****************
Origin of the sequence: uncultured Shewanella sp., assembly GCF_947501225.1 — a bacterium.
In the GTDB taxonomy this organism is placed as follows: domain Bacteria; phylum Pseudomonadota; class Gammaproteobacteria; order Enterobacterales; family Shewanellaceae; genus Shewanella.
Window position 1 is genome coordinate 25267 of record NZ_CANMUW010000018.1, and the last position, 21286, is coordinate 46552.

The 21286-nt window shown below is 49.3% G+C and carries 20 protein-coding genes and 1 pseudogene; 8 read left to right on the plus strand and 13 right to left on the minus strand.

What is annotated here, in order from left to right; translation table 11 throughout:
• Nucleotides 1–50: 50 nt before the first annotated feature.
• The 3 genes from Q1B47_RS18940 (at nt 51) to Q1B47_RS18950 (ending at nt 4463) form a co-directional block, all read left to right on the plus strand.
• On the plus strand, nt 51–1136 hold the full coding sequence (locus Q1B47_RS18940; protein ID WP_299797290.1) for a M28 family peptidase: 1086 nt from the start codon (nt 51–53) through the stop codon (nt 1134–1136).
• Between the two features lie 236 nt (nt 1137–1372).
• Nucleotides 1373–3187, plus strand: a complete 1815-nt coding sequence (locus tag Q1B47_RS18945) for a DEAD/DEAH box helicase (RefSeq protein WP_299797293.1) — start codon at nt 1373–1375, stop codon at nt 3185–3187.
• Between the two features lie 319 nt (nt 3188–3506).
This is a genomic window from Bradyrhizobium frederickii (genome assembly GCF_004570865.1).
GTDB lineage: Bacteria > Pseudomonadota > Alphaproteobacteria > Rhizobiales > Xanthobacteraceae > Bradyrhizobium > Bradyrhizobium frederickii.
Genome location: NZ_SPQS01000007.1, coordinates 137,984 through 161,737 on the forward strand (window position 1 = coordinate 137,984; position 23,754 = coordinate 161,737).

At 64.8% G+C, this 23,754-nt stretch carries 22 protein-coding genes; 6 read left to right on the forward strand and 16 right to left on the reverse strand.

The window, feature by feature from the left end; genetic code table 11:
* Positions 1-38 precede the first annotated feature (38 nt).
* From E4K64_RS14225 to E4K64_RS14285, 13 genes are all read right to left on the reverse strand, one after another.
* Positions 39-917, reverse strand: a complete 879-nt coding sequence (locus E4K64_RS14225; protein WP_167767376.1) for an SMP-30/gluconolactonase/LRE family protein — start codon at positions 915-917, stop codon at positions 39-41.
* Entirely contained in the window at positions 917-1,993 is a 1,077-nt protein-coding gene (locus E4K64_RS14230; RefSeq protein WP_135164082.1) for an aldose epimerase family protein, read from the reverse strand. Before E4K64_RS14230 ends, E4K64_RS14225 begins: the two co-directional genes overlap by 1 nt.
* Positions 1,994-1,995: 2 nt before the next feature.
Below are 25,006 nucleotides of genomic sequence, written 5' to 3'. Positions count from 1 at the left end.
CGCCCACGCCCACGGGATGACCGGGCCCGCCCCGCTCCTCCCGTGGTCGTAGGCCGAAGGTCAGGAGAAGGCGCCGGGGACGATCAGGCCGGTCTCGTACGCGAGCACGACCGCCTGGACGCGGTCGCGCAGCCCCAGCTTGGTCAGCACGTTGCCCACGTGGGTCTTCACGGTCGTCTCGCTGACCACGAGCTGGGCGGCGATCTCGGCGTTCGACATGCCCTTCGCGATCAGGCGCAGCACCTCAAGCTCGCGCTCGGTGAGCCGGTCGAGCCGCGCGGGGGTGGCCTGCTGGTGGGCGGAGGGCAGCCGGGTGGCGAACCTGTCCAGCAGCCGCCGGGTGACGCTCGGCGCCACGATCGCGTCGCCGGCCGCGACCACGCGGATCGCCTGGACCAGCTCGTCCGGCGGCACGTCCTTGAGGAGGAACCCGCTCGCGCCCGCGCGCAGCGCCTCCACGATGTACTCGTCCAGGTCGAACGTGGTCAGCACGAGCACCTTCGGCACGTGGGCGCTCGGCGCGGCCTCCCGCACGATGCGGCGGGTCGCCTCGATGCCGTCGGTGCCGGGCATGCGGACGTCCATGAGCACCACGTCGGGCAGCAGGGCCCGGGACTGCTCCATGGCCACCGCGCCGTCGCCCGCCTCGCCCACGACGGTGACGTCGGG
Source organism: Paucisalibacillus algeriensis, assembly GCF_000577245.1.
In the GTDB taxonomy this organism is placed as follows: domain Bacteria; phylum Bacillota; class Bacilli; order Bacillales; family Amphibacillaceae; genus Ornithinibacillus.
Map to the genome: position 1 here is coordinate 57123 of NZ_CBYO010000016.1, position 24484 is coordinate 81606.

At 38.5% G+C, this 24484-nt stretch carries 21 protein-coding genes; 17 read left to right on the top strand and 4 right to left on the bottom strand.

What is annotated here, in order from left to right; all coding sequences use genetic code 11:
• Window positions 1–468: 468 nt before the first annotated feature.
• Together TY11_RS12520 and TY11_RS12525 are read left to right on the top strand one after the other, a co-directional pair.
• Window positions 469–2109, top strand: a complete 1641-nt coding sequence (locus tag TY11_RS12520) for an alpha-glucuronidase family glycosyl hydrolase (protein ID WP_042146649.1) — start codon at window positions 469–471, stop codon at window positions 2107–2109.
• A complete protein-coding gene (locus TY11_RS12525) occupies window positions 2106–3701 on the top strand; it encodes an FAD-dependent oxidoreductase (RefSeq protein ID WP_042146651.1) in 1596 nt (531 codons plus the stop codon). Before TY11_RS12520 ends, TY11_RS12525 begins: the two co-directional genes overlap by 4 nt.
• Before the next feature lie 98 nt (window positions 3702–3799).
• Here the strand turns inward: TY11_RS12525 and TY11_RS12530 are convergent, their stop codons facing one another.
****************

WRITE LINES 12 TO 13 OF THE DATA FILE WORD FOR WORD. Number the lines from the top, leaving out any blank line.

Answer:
This is a genomic window from Bradyrhizobium frederickii (genome assembly GCF_004570865.1).
GTDB lineage: Bacteria > Pseudomonadota > Alphaproteobacteria > Rhizobiales > Xanthobacteraceae > Bradyrhizobium > Bradyrhizobium frederickii.